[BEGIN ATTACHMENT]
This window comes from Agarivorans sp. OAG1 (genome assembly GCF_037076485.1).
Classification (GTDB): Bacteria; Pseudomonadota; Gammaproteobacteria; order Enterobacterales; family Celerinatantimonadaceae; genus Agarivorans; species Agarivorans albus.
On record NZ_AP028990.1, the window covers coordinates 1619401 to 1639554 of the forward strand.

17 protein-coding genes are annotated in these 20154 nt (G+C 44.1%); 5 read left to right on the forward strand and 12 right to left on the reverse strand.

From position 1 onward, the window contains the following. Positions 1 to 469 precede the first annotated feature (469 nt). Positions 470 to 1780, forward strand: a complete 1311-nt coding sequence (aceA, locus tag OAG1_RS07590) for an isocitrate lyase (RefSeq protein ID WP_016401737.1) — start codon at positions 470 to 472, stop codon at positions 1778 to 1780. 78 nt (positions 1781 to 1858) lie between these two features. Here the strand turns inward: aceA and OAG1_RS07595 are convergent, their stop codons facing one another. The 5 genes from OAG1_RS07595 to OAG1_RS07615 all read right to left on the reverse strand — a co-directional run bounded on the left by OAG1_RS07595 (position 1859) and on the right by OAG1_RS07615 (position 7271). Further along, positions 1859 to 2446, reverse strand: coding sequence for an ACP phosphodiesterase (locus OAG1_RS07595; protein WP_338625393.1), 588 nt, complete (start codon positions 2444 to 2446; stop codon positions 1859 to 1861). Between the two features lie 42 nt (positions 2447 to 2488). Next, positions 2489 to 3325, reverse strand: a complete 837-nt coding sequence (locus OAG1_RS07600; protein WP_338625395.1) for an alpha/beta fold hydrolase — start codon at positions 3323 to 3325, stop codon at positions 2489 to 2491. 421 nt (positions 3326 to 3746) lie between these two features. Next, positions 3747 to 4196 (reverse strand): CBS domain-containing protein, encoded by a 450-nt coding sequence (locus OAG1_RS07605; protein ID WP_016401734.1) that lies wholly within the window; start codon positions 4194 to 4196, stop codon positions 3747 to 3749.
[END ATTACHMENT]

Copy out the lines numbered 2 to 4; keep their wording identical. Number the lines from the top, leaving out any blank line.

Classification (GTDB): Bacteria; Pseudomonadota; Gammaproteobacteria; order Enterobacterales; family Celerinatantimonadaceae; genus Agarivorans; species Agarivorans albus.
On record NZ_AP028990.1, the window covers coordinates 1619401 to 1639554 of the forward strand.

17 protein-coding genes are annotated in these 20154 nt (G+C 44.1%); 5 read left to right on the forward strand and 12 right to left on the reverse strand.